RESTRICT <’label’> fixed-effect operand operator <value> ;
RESTRICT <’label’> fixed-effect constraint-list;
The RESTRICT statement enables you to specify restrictions on a fixed-effect that is specified in a preceding MODEL statement for a logit model. You can specify either a boundary requirement or order constraints on the fixed-effect. Specify one RESTRICT statement for each boundary requirement or order constraint. You must specify all boundary requirements before any order constraints. PROC BCHOICE incorporates the specified restrictions in the analysis. The RESTRICT statement is not available for a nested logit or probit model, nor for any random effects.
For either type of restriction, you can specify an optional label, surrounded by single quotation marks, and you must specify the following argument:
Use the following syntax to specify a boundary requirement:
RESTRICT <’label’> fixed-effect operand operator <value> ;
You must specify the following arguments in addition to the fixed-effect:
You can also specify the following optional argument:
The following statements specify three boundary requirements:
proc bchoice; class Brand Subj; model choice = Brand Price / choiceset = (Subj); restrict Brand 1 0 0 0 > 0; restrict Brand 0 1 0 0 < 1; restrict Price 1 < -1; run;
The first RESTRICT statement restricts the part-worth (regression coefficient) that is associated with the first level of
the variable Brand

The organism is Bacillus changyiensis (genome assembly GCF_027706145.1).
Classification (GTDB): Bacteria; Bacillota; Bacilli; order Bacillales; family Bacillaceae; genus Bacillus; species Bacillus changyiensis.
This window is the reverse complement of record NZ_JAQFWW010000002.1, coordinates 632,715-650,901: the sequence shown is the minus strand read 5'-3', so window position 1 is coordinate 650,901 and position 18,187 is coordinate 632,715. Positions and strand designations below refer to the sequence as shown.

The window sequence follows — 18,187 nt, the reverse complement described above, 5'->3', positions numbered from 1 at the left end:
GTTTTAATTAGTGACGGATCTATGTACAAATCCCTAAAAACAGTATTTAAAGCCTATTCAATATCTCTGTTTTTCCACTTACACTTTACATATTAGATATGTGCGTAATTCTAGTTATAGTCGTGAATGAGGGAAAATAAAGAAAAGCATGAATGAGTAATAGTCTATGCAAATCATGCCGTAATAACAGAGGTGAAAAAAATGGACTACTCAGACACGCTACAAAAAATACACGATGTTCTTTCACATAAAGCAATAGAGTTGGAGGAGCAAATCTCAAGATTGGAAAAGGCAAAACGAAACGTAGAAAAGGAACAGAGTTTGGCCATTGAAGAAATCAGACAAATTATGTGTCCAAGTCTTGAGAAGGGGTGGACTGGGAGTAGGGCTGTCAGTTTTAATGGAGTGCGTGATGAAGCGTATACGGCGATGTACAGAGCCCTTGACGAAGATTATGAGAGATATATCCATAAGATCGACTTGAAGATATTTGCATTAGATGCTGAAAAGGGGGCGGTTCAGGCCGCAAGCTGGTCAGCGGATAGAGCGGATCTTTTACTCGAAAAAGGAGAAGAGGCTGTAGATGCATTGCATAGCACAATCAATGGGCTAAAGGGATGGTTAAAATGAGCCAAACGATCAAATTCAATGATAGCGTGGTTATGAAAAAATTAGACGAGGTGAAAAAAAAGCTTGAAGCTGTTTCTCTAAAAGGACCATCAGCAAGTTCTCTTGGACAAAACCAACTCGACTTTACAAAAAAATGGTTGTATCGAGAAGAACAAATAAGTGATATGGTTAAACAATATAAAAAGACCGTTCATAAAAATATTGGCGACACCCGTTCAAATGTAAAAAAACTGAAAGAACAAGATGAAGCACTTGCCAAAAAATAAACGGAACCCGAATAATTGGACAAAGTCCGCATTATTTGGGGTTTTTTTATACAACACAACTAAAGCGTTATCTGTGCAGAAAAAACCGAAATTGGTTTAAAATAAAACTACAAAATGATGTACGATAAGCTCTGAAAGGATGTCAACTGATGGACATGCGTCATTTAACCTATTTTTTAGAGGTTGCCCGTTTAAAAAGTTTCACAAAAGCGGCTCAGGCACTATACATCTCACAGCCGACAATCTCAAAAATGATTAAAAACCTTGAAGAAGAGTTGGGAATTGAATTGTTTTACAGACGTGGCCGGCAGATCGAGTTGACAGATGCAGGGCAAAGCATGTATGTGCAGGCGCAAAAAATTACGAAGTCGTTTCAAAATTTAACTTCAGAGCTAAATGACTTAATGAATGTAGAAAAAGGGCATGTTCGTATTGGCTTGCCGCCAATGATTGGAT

to be positive. The second RESTRICT statement restricts the part-worth that is associated with the second level of the variable
Brand
to be less than 1. The third RESTRICT statement restricts the part-worth that is associated with the variable Price
to be less than –1. You can specify a boundary restriction for only one parameter in one RESTRICT statement. If you want
to specify both an upper bound and a lower bound for a parameter, use two RESTRICT statements.
Use the following syntax to specify an order constraint:
RESTRICT <’label’> fixed-effect constraint-list;
You must specify the following argument in addition to the fixed-effect:
In the following statements, the RESTRICT statement specifies that the first level of the variable Brand has the second-smallest part-worth, the second level has the smallest part-worth, the third level is ignored, and the fourth level has the largest part-worth:
proc bchoice; class Brand Subj; model choice = Brand Price / choiceset = (Subj); restrict Brand 2 1 0 3; run;
Because reference coding is used, the fifth level of the variable is the reference level and is normalized to 0. No order index is needed for the reference level.
When you specify a constraint for a fixed-effect, the corresponding parameter is transformed to an unconstrained variable behind the scenes. The transformation is based on the constraint.
For example, if a fixed-effect is specified to have a lower bound a, then is transformed to an unbounded variable :
The inverse of the lower-bound transformation maps an unbounded variable to a variable that is bounded below by a:
The normal prior distribution is assumed on the unconstrained parameters. PROC BCHOICE samples the unconstrained parameters first and then exponentiates the unconstrained parameters when they enter the utility function.
Suppose you specify the following order constraint on a set of fixed-effects:
PROC BCHOICE maps them to an unconstrained set of variables by setting
Then, the inverse of this transformation is defined by the recursion: